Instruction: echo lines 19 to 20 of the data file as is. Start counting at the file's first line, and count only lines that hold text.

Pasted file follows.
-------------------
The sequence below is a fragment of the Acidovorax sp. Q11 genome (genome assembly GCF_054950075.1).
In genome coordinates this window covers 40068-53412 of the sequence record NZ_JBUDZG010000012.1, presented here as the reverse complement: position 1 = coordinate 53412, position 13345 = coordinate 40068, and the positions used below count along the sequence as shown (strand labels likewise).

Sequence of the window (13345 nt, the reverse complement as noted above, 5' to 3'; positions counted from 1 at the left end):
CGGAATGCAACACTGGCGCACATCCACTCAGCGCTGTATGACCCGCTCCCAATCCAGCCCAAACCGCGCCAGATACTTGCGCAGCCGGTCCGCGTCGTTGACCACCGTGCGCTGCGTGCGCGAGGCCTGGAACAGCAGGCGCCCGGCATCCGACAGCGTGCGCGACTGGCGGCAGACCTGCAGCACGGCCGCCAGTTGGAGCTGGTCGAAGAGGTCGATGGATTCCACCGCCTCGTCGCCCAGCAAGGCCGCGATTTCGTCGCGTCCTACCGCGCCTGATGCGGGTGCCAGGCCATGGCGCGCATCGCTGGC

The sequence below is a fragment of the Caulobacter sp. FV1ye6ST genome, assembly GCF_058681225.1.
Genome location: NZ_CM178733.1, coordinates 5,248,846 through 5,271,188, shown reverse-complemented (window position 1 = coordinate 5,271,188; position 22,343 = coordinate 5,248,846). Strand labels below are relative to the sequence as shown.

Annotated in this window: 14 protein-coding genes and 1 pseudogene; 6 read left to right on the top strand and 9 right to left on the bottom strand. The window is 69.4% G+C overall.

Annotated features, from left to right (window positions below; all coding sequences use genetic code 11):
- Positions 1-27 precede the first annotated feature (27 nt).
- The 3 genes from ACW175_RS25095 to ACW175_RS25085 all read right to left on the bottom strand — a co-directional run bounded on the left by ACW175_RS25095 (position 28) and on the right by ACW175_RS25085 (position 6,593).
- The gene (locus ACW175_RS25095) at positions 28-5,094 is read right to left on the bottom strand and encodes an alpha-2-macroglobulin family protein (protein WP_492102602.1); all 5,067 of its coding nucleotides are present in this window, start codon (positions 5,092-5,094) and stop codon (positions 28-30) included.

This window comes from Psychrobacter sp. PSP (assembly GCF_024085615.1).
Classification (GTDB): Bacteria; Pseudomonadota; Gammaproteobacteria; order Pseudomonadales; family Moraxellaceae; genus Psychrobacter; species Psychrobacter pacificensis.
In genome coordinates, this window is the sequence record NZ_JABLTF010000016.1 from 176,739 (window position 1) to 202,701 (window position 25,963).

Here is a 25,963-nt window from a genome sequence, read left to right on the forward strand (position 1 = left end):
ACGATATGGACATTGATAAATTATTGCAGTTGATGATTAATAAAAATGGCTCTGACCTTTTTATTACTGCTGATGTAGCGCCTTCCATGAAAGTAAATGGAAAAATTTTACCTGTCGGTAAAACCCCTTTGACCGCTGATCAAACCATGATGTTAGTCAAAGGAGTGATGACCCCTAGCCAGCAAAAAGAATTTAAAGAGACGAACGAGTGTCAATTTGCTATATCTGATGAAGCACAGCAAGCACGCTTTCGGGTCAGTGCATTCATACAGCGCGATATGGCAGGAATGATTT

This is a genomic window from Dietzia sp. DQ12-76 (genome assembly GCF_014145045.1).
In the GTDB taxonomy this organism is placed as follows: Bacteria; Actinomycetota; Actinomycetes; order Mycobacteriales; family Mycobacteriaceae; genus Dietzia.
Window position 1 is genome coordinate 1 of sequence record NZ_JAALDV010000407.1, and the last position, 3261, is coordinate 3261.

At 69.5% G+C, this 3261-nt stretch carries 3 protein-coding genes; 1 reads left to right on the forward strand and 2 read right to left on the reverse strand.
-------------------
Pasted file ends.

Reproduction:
Window position 1 is genome coordinate 1 of sequence record NZ_JAALDV010000407.1, and the last position, 3261, is coordinate 3261.

At 69.5% G+C, this 3261-nt stretch carries 3 protein-coding genes; 1 reads left to right on the forward strand and 2 read right to left on the reverse strand.